Every year, 300,000 American women have an injury during vaginal childbirth that leads to incontinence and other pelvic floor disorders, including prolapse. But what do you really know about these disorders? Here are some of the most common questions that our Michigan Medicine urogynecologists answer about pelvic floor disorders:
What is urogynecology?
Urogynecology comes from two words – urology and gynecology. Urogynecologists specialize in both the urinary system and the female reproductive system. Urogynecology is a subspecialty of obstetrics and gynecology, and is the study and treatment of female pelvic medicine.
What is the Pelvic Floor?
The pelvic floor is composed of muscles and ligaments that form a sling across the opening of the pelvis. Muscles and ligaments work together in women to support pelvic organs such as the vagina, uterus, bladder and bowel. Pelvic floor disorders are caused by weakening support of the muscles, ligaments and connective tissue in the pelvic area.
What is incontinence?
Incontinence occurs when women have trouble controlling their urine (urinary incontinence) or their bowels (fecal incontinence). There are many possible causes of incontinence. The two most common forms of urinary incontinence are stress incontinence and urge incontinence.
Stress incontinence happens when something you do – such as coughing, laughing, sneezing jumping, lifting or exercising – increases the pressure in your abdomen enough that it pushes urine past the urethra. In other words, some external force pushes on the bladder and urine squirts out.
Urge incontinence happens when women are not able to wait until they empty their bladder. They find that "When I have to go, I have to go." This occurs because the normal ability to tell the bladder to wait until it is the right time is weakened. With incontinence, when a woman feels the need to empty her bladder, telling the bladder to wait simply doesn't work anymore.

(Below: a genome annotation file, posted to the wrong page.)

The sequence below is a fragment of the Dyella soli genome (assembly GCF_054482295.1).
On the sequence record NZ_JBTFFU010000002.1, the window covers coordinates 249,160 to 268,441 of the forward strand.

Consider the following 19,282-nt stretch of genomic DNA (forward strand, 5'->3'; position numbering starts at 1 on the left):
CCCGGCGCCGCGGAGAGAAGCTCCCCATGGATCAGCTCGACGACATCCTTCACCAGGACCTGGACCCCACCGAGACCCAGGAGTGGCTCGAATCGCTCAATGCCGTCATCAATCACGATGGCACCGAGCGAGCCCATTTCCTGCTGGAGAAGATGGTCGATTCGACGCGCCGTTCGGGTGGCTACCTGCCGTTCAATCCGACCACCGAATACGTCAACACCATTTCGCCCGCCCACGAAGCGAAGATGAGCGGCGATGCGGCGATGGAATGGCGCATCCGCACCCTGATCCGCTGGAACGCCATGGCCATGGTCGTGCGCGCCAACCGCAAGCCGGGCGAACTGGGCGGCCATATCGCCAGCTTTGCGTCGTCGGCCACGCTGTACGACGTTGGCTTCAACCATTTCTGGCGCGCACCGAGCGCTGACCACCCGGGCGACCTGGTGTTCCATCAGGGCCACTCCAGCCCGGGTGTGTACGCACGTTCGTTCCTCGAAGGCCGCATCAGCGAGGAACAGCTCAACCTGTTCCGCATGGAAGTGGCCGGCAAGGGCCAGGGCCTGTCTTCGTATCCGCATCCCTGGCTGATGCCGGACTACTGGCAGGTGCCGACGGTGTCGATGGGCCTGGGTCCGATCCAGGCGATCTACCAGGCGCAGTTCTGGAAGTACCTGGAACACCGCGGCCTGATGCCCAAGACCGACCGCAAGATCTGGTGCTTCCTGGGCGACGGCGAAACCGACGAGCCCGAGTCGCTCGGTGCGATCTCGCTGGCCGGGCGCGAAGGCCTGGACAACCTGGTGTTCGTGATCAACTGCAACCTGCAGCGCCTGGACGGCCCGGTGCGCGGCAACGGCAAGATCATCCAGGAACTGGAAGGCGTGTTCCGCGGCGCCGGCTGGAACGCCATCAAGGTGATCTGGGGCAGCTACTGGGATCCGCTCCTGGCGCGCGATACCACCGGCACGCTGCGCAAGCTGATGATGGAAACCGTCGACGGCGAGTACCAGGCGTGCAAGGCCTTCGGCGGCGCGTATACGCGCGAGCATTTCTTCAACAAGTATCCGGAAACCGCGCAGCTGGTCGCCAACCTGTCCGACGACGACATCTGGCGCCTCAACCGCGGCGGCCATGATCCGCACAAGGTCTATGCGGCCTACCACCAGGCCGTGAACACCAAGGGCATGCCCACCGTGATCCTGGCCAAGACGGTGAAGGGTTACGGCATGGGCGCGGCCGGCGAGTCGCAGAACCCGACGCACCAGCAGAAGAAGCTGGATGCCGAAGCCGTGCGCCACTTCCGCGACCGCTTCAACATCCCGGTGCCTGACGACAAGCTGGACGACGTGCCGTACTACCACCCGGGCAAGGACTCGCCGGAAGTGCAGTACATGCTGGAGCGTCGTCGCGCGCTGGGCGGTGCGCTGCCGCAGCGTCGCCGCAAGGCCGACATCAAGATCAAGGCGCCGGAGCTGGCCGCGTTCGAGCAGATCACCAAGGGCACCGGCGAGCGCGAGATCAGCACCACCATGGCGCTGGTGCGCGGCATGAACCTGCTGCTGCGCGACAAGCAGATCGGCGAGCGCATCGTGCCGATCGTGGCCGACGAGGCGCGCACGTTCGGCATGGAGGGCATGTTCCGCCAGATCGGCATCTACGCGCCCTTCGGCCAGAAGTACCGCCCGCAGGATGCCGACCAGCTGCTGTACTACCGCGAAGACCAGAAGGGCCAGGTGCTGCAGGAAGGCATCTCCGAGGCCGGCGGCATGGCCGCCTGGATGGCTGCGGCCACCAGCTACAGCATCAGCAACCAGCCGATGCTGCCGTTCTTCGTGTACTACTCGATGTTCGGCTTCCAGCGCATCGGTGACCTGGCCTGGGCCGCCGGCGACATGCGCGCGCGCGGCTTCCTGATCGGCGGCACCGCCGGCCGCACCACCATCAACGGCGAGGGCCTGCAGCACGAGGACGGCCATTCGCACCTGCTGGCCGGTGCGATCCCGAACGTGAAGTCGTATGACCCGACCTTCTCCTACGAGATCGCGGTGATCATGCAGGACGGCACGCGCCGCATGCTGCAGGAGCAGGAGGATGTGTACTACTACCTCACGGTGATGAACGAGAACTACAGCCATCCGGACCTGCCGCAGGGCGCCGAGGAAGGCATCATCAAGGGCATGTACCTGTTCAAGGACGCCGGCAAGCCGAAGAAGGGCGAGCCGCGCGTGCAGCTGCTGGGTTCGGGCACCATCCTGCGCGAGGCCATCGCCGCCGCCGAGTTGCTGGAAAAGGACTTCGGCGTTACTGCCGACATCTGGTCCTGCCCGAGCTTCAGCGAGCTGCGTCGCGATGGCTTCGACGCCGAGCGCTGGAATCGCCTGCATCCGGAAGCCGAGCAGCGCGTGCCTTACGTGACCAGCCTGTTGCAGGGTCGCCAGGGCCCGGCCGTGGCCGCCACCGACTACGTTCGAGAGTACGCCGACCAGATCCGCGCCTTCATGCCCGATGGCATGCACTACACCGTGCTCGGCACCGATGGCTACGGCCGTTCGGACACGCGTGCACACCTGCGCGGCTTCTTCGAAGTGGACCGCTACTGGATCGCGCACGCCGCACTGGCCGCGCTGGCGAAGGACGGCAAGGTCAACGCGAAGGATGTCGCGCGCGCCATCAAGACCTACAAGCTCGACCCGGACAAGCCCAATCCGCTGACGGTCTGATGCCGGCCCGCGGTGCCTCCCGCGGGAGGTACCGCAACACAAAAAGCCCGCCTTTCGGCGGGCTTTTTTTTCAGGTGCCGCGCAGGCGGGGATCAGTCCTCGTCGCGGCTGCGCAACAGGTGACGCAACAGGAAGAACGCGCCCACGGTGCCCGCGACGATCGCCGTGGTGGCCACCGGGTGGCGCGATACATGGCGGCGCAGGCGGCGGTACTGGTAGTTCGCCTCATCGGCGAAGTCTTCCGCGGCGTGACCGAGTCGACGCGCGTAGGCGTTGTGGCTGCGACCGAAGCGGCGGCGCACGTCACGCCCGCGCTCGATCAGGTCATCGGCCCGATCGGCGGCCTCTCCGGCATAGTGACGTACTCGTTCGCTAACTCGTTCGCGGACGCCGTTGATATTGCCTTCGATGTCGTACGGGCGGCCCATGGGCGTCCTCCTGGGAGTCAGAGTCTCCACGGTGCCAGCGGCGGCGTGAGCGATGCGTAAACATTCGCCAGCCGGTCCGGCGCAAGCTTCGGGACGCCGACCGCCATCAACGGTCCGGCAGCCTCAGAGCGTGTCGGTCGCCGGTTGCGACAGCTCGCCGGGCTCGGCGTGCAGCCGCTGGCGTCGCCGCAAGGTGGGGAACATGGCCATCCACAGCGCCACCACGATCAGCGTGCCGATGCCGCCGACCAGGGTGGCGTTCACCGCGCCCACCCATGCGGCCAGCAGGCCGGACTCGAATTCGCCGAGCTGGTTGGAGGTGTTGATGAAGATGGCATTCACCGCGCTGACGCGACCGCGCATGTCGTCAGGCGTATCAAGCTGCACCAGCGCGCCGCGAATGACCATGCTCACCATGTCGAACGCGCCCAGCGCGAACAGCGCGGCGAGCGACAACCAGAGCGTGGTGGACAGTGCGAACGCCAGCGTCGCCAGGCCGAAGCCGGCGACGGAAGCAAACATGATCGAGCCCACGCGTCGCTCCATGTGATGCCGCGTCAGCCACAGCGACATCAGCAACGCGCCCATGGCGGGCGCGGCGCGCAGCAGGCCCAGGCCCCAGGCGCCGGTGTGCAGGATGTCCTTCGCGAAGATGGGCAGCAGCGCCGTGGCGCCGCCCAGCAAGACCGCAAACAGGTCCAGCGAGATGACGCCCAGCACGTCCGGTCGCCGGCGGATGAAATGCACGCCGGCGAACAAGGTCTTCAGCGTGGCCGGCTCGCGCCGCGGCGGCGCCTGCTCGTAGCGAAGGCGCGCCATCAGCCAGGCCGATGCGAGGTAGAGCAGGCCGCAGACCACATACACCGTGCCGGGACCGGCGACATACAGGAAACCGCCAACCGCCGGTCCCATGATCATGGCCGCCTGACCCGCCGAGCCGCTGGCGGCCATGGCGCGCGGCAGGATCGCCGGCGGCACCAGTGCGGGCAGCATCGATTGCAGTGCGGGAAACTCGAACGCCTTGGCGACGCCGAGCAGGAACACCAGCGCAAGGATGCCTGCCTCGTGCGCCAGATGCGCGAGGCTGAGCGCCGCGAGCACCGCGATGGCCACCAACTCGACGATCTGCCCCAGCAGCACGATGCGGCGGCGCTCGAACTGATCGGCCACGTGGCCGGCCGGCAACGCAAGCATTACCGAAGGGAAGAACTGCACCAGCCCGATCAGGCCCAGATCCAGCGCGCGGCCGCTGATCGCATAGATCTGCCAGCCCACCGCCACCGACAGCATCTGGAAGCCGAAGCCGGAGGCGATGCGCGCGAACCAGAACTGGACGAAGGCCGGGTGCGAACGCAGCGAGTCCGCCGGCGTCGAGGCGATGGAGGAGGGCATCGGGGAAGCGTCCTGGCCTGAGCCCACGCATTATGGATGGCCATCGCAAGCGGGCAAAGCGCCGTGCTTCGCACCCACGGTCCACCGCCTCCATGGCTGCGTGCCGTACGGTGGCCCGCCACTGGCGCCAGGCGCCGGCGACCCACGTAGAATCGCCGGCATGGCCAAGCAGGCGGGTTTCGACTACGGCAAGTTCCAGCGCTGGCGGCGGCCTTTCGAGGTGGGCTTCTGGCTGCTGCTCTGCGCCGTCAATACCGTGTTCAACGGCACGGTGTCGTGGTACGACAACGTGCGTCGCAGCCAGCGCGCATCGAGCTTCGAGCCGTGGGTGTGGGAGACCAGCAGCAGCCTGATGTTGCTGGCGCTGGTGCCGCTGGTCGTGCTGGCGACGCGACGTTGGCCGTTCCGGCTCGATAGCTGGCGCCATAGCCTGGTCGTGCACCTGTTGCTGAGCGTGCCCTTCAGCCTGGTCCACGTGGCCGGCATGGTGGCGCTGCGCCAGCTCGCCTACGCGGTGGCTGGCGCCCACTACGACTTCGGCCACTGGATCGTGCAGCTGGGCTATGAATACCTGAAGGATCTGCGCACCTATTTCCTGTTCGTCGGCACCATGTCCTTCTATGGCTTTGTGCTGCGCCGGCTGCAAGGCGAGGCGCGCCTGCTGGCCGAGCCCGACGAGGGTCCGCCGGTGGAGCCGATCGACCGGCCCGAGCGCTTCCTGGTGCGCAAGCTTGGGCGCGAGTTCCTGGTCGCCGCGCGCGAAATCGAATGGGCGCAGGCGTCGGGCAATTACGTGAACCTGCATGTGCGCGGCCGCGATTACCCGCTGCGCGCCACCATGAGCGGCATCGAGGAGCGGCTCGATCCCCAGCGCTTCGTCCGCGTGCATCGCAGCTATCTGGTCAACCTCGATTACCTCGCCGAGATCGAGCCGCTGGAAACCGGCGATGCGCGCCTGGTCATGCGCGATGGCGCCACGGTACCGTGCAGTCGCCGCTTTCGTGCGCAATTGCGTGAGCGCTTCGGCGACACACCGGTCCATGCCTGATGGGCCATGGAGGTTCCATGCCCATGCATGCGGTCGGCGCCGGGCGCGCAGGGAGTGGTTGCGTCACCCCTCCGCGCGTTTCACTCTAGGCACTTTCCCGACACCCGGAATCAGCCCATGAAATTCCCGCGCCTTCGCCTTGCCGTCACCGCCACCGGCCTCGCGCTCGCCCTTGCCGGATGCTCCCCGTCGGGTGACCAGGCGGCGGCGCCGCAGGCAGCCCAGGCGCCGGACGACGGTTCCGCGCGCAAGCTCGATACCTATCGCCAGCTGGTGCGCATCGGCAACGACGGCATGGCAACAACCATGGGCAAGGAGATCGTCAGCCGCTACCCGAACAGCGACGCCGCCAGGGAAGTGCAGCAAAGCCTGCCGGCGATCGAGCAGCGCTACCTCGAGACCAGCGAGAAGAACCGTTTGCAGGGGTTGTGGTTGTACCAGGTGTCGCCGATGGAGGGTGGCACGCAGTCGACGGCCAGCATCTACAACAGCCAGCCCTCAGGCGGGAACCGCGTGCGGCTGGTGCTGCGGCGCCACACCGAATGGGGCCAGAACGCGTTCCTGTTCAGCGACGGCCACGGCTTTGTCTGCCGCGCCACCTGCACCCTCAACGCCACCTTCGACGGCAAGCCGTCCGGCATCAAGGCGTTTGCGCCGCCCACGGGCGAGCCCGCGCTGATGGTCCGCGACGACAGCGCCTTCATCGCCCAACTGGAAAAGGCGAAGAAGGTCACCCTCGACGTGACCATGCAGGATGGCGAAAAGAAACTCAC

What is urodynamic testing?
Urodynamic testing is a series of bladder tests that are done in order to observe how your lower urinary tract reacts under certain conditions. It is usually done to see if you have problems with loss of urine (urinary incontinence) or to figure out what type of incontinence you may have. Testing usually consists of filling your bladder with sterile water, then observing the pressure and how your bladder reacts under these conditions. When the test begins, the physician inserts a small soft catheter in your bladder and a tube is hooked up to a bag of sterile water. Your bladder is then filled to around 250 cc (approximately one cup), which most women can hold without needing to urinate. A second catheter, which is connected to a machine or computer, also is inserted. This catheter measures the pressures within your bladder. Once the bladder is filled, you will be asked to cough and strain in order to see how much urine you leak.
What treatment options are available for urinary incontinence?
Treatment options include habit training, prompted voiding, pelvic muscle rehabilitation (Kegel exercises), pessaries, medications and surgery.
What is Pelvic Organ Prolapse?
Prolapse is the bulging or dropping of the uterus, rectum or bladder into the vagina. There are several different types of pelvic organ prolapse and it is common to have more than one type at the same time. While prolapse is not considered a life threatening condition, it may cause a great deal of discomfort and distress. The various types are:
- Cystocele - when the bladder falls down into the vagina
- Uterine prolapse - when the womb drops down into the vagina
- Vaginal vault prolapse - when the vagina itself falls down
- Enterocele - when the small bowel pushes against the vagina causing a bulge
- Rectocele - when the rectum falls
What causes pelvic organ prolapse?
Many different factors may increase your risk of developing pelvic organ prolapse, such as number of vaginal deliveries, family history of prolapse, menopause, heavy lifting, obesity, chronic coughing from smoking, asthma or chronic bronchitis, neurologic diseases or ethnicity/race.
What are the symptoms of prolapse?
Physical symptoms include:
- Bulging or pressure from the vagina
- A sense that something is falling out
- Pelvic pressure
- Urine leakage, frequency, chronic urinary tract infections, difficulty urinating
- Difficult bowel movements or trapping of stool